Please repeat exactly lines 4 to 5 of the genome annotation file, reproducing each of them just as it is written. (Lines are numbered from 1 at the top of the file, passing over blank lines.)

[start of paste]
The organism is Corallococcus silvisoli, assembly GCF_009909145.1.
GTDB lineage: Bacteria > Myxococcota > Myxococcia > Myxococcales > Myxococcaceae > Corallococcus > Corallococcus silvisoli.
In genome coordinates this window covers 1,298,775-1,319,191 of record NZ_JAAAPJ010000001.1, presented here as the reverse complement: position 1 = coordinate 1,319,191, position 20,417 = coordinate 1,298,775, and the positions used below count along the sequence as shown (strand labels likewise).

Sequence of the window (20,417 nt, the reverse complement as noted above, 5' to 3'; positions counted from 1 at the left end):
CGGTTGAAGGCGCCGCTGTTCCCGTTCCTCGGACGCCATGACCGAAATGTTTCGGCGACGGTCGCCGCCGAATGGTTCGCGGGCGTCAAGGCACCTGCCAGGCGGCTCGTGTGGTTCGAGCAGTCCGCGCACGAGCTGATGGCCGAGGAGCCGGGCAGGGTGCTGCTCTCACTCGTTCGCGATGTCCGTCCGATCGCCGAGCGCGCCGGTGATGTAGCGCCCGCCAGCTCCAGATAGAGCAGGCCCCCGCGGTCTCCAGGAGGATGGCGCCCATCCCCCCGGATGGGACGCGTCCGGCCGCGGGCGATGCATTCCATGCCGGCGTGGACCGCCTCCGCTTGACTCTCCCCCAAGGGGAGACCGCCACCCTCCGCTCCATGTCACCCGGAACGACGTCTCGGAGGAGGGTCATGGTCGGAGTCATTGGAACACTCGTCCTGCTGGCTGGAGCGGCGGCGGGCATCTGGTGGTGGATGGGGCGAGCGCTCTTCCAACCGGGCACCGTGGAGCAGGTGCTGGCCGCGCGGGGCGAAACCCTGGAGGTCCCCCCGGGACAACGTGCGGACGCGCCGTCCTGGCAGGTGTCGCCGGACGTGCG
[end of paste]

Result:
Sequence of the window (20,417 nt, the reverse complement as noted above, 5' to 3'; positions counted from 1 at the left end):
CGGTTGAAGGCGCCGCTGTTCCCGTTCCTCGGACGCCATGACCGAAATGTTTCGGCGACGGTCGCCGCCGAATGGTTCGCGGGCGTCAAGGCACCTGCCAGGCGGCTCGTGTGGTTCGAGCAGTCCGCGCACGAGCTGATGGCCGAGGAGCCGGGCAGGGTGCTGCTCTCACTCGTTCGCGATGTCCGTCCGATCGCCGAGCGCGCCGGTGATGTAGCGCCCGCCAGCTCCAGATAGAGCAGGCCCCCGCGGTCTCCAGGAGGATGGCGCCCATCCCCCCGGATGGGACGCGTCCGGCCGCGGGCGATGCATTCCATGCCGGCGTGGACCGCCTCCGCTTGACTCTCCCCCAAGGGGAGACCGCCACCCTCCGCTCCATGTCACCCGGAACGACGTCTCGGAGGAGGGTCATGGTCGGAGTCATTGGAACACTCGTCCTGCTGGCTGGAGCGGCGGCGGGCATCTGGTGGTGGATGGGGCGAGCGCTCTTCCAACCGGGCACCGTGGAGCAGGTGCTGGCCGCGCGGGGCGAAACCCTGGAGGTCCCCCCGGGACAACGTGCGGACGCGCCGTCCTGGCAGGTGTCGCCGGACGTGCG